Comparing the Olympus 45mm f1.2 Pro to the Fujifilm 56mm f1.2

Nichole Wagner, Precision Camera - Austin, Texas (with Olympus)

Nichole Wagner, Precision Camera – Austin, Texas (with Olympus)

I went to another one of those Speakeasy Wednesday events at Precision Camera, which gave me a chance for quick equipment comparison. This one was from August, which was sponsored by Olympus. I’ve used the Olympus 45mm f1.2 lens a couple of times and have always been impressed. How does it compare against the Fujifilm 56mm f1.2, another well-regarded portrait lens?

With my Sony A7 III vs Fuji comparison I looked at image quality, color and ergonomics. This time I was just comparing resolution and sharpness. How would these two similar lenses compare?

First, despite my best effort at framing Nichole identically, the two example photos are far from similar. The pose, of course, but also the always changing background color. However, these are good enough for me to compare lens characteristics.

Nichole Wagner, Precision Camera - Austin, Texas (with Fuji)

Nichole Wagner, Precision Camera – Austin, Texas (with Fuji)

Converted to full frame equivalents, the Olympus is a 90mm f2.4, and the Fujifilm is an 84mm f1.8. Similar and both are classic portrait focal lengths. I focused on Nichole’s face. With the Olympus, the microphone, face and her t-shirt are in sharp focus. The microphone and her t-shirt are less sharp with the Fuji, even accounting for the twist in her body. On a computer, you can click on the photos to see a larger version. You can tell the Olympus has a little more depth of field.

Concentrating on the face, however, both appear equally sharp. I would need more stringently controlled tests to see any differences. The Fuji X-T10 and the Olympus OM-D E-M5 Mark II cameras are both 16MP, so there’s no pixel count difference.

The Olympus 45mm f1.2 Pro list for $200 more than the Fuji. Ironically, the Olympus lens is larger and heavier, even though the Olympus micro 4/3 sensor is smaller than the Fuji’s APS-C. I’ve seen other tests where the Olympus 45mm Pro is sharper corner to corner even at f1.2. Both are excellent lenses, but the Olympus appears to be superior.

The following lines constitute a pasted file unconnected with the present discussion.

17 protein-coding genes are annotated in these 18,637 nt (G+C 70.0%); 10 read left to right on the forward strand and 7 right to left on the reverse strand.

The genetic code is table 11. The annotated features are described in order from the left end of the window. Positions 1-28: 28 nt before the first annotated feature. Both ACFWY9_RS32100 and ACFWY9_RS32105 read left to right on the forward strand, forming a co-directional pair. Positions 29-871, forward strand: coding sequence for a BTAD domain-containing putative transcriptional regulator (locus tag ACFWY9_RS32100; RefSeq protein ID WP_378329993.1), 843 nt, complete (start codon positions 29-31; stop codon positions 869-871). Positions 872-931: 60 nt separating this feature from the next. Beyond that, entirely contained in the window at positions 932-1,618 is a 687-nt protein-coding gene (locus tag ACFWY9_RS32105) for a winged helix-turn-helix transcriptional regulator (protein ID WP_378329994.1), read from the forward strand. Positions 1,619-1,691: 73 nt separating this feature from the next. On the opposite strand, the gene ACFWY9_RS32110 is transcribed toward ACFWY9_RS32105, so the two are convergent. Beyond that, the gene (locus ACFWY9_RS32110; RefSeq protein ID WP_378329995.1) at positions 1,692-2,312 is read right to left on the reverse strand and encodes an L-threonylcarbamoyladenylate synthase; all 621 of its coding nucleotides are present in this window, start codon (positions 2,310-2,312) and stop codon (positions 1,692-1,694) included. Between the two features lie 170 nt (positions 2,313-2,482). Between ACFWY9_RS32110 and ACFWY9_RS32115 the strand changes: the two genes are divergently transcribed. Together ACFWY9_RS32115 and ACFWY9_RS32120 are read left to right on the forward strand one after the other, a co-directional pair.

Did the larger APS-C sensor offer any additional sharpness? Not that I can see from this simple test. My unscientific conclusion? If a larger sensor does have any resolution and sharpness advantages, it may be possible to offset with an equal or better lens on the smaller sensor camera. Either way, this level of pixel peeping is more than I usually do. In this situation, it looks like the Olympus can hold it’s own against the Fuji.

I have a free monthly newsletter that’s perfect for busy people. Signup for the Newsletter to get the best of my posts, old and new, plus additional content not available anywhere else.

3 thoughts on “Comparing the Olympus 45mm f1.2 Pro to the Fujifilm 56mm f1.2

  1. I would expect a f1.8 equivalent lens, shot wide open, to have a shallower depth of focus than a f2.4 equivalent lens of similar focal lengths. (How much I’ll let someone else calculate.) Although I assume the test was shot with both lenses wide open to test sharpness that way. After all, what’s the point of having “fast glass” if you can’t shoot it wide open?

    A 2X crop factor versus a 1.5X crop factor also factors into depth of focus which makes an edge to edge sharpness direct comparison of the two lenses somewhat difficult to separate from a system comparison. Still, it is a fair conclusion that the Olympus combination results in a sharper image across the entire image.

    There are advantages to each sensor size. I don’t know how the two cameras would compare in low light/high ISO performance. I would be inclined to think, as a general matter, that a larger sensor might have an edge, but sensor and processor improvements have been made with each new generation of these cameras.

    As always, you present interesting observations worthy of consideration.

    1. Thanks for you visit, Rick. In theory, the Fuji has about a one stop advantage in high ISO performance. However, since the Olympus has IBIS, I can shoot with a lot slower shutter speed in certain cases.

Leave a Reply

Fill in your details below or click an icon to log in: Logo

You are commenting using your account. Log Out /  Change )

Twitter picture

You are commenting using your Twitter account. Log Out /  Change )

Facebook photo

You are commenting using your Facebook account. Log Out /  Change )

Connecting to %s

This site uses Akismet to reduce spam. Learn how your comment data is processed.